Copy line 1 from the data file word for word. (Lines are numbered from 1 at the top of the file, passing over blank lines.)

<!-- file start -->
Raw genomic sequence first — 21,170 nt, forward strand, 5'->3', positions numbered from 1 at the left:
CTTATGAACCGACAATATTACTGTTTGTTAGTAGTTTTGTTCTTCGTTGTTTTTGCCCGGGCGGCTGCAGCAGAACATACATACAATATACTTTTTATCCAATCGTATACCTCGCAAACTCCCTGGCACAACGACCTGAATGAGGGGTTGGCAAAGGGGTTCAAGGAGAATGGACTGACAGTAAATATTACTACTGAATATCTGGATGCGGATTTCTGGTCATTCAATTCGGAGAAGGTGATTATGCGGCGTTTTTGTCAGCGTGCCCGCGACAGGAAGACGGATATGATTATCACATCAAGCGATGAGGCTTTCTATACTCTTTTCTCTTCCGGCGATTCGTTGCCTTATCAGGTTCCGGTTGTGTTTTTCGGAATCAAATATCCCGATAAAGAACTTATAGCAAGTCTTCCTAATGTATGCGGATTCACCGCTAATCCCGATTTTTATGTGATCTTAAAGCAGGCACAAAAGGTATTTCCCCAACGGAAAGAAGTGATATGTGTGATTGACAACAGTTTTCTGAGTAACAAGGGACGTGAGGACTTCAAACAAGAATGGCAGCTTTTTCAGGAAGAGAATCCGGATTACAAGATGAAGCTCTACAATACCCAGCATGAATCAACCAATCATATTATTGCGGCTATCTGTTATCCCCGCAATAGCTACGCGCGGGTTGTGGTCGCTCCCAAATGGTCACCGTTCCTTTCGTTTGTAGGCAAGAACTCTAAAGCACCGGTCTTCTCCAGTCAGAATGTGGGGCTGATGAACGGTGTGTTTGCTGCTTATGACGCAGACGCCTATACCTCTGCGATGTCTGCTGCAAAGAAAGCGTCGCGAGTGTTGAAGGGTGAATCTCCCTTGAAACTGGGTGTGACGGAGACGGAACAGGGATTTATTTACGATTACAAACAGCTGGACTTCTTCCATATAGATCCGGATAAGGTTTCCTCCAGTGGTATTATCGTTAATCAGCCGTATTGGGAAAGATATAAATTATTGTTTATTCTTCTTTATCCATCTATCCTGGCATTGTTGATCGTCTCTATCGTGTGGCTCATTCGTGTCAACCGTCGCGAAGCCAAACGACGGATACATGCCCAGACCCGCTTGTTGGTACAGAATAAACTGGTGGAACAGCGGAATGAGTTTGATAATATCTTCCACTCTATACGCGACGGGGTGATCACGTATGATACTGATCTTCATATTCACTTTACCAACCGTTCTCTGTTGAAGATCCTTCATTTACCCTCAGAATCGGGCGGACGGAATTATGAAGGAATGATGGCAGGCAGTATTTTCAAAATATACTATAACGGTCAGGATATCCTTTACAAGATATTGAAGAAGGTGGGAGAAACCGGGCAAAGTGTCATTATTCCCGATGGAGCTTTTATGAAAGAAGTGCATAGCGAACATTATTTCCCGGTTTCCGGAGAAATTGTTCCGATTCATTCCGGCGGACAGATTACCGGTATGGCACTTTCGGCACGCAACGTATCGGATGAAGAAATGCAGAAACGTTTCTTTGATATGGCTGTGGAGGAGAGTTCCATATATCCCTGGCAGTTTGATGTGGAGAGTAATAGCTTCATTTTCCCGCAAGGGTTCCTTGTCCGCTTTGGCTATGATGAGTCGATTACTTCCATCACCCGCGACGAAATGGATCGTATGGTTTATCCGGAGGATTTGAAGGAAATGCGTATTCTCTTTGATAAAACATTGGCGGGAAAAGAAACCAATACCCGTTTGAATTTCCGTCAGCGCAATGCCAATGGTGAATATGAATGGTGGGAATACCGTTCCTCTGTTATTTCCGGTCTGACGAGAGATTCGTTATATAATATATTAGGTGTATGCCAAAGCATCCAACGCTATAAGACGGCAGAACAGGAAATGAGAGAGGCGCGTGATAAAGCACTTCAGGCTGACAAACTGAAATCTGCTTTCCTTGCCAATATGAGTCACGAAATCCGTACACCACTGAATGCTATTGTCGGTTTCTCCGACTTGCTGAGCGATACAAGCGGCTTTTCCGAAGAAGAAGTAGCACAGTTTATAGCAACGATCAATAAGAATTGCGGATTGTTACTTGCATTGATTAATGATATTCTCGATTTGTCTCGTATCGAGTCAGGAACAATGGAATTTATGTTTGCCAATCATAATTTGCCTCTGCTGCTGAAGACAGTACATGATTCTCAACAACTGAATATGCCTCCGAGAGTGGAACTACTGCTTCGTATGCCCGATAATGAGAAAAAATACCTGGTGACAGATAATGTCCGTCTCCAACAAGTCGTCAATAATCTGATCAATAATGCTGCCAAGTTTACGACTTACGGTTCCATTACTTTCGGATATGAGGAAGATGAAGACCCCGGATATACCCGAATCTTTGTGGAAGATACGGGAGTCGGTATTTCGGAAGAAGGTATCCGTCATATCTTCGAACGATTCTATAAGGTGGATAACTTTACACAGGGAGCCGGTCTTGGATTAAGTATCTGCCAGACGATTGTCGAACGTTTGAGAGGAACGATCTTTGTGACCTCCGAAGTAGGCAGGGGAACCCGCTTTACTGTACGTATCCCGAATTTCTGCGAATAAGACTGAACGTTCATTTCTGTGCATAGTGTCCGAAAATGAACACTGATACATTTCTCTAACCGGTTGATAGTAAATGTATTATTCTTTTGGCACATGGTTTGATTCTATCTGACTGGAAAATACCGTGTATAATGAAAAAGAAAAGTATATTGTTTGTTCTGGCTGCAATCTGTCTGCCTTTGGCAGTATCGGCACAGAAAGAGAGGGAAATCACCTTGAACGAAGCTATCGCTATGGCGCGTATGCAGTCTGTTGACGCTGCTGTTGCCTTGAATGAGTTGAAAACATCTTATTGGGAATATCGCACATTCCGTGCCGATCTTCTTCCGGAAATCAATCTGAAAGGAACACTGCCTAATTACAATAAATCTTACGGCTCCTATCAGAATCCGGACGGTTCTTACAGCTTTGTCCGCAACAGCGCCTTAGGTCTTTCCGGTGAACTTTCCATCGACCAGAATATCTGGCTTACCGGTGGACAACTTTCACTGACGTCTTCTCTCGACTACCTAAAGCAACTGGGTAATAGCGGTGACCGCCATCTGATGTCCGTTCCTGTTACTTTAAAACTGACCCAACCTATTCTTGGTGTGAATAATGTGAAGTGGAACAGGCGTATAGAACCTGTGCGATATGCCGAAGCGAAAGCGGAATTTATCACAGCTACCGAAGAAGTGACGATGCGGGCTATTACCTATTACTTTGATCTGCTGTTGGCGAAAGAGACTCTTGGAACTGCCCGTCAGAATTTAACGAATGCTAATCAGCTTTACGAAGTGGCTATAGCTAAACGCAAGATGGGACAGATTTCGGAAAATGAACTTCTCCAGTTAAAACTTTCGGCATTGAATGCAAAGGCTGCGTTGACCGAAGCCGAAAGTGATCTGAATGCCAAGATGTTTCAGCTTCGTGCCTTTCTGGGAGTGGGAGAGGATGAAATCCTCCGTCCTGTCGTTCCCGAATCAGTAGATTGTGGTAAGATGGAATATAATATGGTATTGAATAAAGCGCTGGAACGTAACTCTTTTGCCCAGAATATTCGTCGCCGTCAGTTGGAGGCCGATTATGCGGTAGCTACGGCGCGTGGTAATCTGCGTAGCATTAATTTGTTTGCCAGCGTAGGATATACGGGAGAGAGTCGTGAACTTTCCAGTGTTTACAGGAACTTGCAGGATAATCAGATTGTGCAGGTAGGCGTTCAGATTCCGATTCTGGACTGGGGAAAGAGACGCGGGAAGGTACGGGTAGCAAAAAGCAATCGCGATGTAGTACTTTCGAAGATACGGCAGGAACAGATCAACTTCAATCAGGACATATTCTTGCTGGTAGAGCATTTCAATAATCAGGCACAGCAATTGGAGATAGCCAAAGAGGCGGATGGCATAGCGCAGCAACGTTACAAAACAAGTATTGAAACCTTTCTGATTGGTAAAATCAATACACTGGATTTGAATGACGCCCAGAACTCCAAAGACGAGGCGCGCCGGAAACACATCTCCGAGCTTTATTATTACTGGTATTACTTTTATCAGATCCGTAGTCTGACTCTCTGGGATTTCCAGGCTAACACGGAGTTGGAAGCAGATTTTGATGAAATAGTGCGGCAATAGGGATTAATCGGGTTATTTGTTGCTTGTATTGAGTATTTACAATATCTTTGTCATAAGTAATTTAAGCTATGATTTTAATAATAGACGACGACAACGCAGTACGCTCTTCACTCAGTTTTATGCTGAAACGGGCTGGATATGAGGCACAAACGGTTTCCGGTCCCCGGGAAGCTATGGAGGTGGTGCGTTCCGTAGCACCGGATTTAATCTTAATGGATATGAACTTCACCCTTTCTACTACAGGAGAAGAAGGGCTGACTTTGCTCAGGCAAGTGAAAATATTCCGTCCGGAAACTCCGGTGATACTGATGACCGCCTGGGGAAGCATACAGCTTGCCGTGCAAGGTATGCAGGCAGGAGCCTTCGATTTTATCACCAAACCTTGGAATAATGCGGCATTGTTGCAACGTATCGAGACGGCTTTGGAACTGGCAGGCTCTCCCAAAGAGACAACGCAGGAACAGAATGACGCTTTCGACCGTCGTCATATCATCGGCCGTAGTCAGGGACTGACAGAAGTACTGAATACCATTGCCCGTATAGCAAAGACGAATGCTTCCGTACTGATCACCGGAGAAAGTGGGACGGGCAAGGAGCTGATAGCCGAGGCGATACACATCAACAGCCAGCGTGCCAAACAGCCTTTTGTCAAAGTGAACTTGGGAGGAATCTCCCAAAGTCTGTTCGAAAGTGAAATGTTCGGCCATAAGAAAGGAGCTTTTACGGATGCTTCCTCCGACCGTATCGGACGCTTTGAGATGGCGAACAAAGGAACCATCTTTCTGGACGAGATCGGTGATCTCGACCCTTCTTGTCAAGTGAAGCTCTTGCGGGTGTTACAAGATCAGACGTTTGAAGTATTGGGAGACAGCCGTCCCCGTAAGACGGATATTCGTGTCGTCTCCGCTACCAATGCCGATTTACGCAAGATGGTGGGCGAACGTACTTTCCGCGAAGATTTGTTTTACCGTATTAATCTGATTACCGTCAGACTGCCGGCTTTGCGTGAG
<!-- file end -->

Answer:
Raw genomic sequence first — 21,170 nt, forward strand, 5'->3', positions numbered from 1 at the left: